Overcoming barriers to deliver value
As organizations move along the automation maturity curve, many consistent barriers continue to hold them back from adopting automation at scale. Process fragmentation and a lack of IT readiness remain the top two barriers, as they have in the past two years. Survey responses showed resistance to change as the third, closely followed by lack of a clear vision.
The survey showed only 38% of organizations have mature process definitions, standards and management. In addition, even though having a highly supportive IT function equipped with the right technology, infrastructure and cybersecurity is crucial, only 37% reported that they have appropriate standards.
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Leveraging the power of humans with machines
Performing work by combining humans with machines implies far–reaching change in an organization; according to survey respondents, many organizations are not as ready for this change as they could be, and 58% of organizations have not yet calculated how their workforce’s roles and tasks, and the way tasks are performed, will change.
In order to prepare for the disruption automation may bring to their organizations over the next three years, study respondents expect they will have to retrain 34% of their workforce because their roles will sufficiently change as a result of the implementation of new automation technologies.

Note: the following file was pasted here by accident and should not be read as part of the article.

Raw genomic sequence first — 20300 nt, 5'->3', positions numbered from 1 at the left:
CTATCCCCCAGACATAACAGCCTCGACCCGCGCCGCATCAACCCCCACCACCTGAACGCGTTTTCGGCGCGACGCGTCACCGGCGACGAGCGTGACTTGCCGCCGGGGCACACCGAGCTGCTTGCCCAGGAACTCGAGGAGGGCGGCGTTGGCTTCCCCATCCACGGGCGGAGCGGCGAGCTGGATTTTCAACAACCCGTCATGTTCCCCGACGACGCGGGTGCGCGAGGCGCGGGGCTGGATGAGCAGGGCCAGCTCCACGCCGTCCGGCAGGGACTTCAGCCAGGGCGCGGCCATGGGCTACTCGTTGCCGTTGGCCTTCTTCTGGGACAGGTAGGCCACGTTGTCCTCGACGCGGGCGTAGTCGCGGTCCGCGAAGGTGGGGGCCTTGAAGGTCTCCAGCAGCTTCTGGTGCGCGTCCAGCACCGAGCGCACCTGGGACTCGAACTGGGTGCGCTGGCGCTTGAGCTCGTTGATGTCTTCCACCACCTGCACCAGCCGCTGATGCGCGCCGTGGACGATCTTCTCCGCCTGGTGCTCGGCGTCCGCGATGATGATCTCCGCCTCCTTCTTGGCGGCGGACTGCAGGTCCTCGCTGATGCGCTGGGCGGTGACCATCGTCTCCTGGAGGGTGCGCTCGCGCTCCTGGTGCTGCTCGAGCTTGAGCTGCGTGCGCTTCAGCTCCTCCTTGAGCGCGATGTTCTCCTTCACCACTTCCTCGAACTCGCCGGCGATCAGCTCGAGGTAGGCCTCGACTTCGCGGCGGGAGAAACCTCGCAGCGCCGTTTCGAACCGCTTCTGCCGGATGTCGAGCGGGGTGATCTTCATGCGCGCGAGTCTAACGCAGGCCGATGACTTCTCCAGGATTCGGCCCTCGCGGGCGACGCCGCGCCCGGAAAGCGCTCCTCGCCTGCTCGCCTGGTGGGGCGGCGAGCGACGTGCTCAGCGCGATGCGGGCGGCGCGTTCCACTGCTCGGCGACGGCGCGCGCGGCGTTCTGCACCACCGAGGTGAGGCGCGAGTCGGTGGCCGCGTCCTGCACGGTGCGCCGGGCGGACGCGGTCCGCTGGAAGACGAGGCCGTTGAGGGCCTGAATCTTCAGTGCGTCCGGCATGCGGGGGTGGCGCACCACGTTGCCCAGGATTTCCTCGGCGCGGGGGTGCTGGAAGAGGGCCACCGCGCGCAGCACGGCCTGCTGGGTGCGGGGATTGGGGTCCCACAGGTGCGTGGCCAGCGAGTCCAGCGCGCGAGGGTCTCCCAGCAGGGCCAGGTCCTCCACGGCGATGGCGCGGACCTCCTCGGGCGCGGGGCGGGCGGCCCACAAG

Of those leaders working in organizations that are already re-training workers, 59% are providing learning that focuses on process skills, including active listening and critical thinking. Meanwhile, around half (51%) are offering retraining in cognitive abilities, such as creativity and problem solving. This suggests a move away from traditional technology user training towards encouraging workers to effectively use new technology in a way that augments and adapts their Deloitte roles.
COVID-19 accelerates automation
Most survey respondents reported that their organizations are rethinking how work is done in response to COVID–19. Most notably, automation has enabled more remote working and addressed rapid increases in processing requirements. Twenty–three percent of survey respondents said they have prioritized automations that improve their organizational resilience.
“Automation has been a lifeline for businesses during the pandemic – allowing for rapid increases in processing capacity, new processes to support the response, increasing productivity and accuracy, whilst also improving the experience of customers and employees,” said Justin Watson, partner and global leader of Deloitte’s robotic and cognitive automation practice, Deloitte MCS Limited. “As organizations scrambled to support home working en masse and provide COVID-secure work sites, automation took the strain to ensure business continuity. For instance, by triaging requests to contact centers to allow agents to manage the higher number of calls and emails or accelerating the validation of loans from financial institutions. In the months ahead, investment in automation technologies will continue to flow with the direct aim of bolstering organizational resilience.”